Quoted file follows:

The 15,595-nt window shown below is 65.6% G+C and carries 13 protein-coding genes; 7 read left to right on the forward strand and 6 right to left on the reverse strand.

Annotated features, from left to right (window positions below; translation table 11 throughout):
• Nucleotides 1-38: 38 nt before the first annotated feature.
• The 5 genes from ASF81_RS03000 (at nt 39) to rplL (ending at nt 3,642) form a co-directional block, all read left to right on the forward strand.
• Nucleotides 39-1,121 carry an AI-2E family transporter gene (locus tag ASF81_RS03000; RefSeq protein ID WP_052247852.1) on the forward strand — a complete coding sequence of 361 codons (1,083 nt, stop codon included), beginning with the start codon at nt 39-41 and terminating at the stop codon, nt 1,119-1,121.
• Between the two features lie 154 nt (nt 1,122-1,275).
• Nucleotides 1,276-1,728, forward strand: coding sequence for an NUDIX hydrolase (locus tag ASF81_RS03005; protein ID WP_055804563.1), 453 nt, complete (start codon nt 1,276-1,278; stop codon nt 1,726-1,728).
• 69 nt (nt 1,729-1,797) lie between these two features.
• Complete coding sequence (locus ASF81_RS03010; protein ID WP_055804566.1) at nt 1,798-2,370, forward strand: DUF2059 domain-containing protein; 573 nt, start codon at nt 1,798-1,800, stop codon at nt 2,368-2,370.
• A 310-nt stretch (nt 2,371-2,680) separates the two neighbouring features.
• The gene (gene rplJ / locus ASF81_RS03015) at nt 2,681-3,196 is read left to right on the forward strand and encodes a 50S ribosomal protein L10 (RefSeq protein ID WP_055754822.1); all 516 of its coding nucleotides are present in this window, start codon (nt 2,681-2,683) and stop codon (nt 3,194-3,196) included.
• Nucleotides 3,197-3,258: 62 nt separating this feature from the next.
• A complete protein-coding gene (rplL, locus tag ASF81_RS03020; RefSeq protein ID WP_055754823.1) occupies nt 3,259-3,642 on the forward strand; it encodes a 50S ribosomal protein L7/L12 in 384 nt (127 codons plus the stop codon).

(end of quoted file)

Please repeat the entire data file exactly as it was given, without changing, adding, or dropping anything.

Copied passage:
The 15,595-nt window shown below is 65.6% G+C and carries 13 protein-coding genes; 7 read left to right on the forward strand and 6 right to left on the reverse strand.

Annotated features, from left to right (window positions below; translation table 11 throughout):
• Nucleotides 1-38: 38 nt before the first annotated feature.
• The 5 genes from ASF81_RS03000 (at nt 39) to rplL (ending at nt 3,642) form a co-directional block, all read left to right on the forward strand.
• Nucleotides 39-1,121 carry an AI-2E family transporter gene (locus tag ASF81_RS03000; RefSeq protein ID WP_052247852.1) on the forward strand — a complete coding sequence of 361 codons (1,083 nt, stop codon included), beginning with the start codon at nt 39-41 and terminating at the stop codon, nt 1,119-1,121.
• Between the two features lie 154 nt (nt 1,122-1,275).
• Nucleotides 1,276-1,728, forward strand: coding sequence for an NUDIX hydrolase (locus tag ASF81_RS03005; protein ID WP_055804563.1), 453 nt, complete (start codon nt 1,276-1,278; stop codon nt 1,726-1,728).
• 69 nt (nt 1,729-1,797) lie between these two features.
• Complete coding sequence (locus ASF81_RS03010; protein ID WP_055804566.1) at nt 1,798-2,370, forward strand: DUF2059 domain-containing protein; 573 nt, start codon at nt 1,798-1,800, stop codon at nt 2,368-2,370.
• A 310-nt stretch (nt 2,371-2,680) separates the two neighbouring features.
• The gene (gene rplJ / locus ASF81_RS03015) at nt 2,681-3,196 is read left to right on the forward strand and encodes a 50S ribosomal protein L10 (RefSeq protein ID WP_055754822.1); all 516 of its coding nucleotides are present in this window, start codon (nt 2,681-2,683) and stop codon (nt 3,194-3,196) included.
• Nucleotides 3,197-3,258: 62 nt separating this feature from the next.
• A complete protein-coding gene (rplL, locus tag ASF81_RS03020; RefSeq protein ID WP_055754823.1) occupies nt 3,259-3,642 on the forward strand; it encodes a 50S ribosomal protein L7/L12 in 384 nt (127 codons plus the stop codon).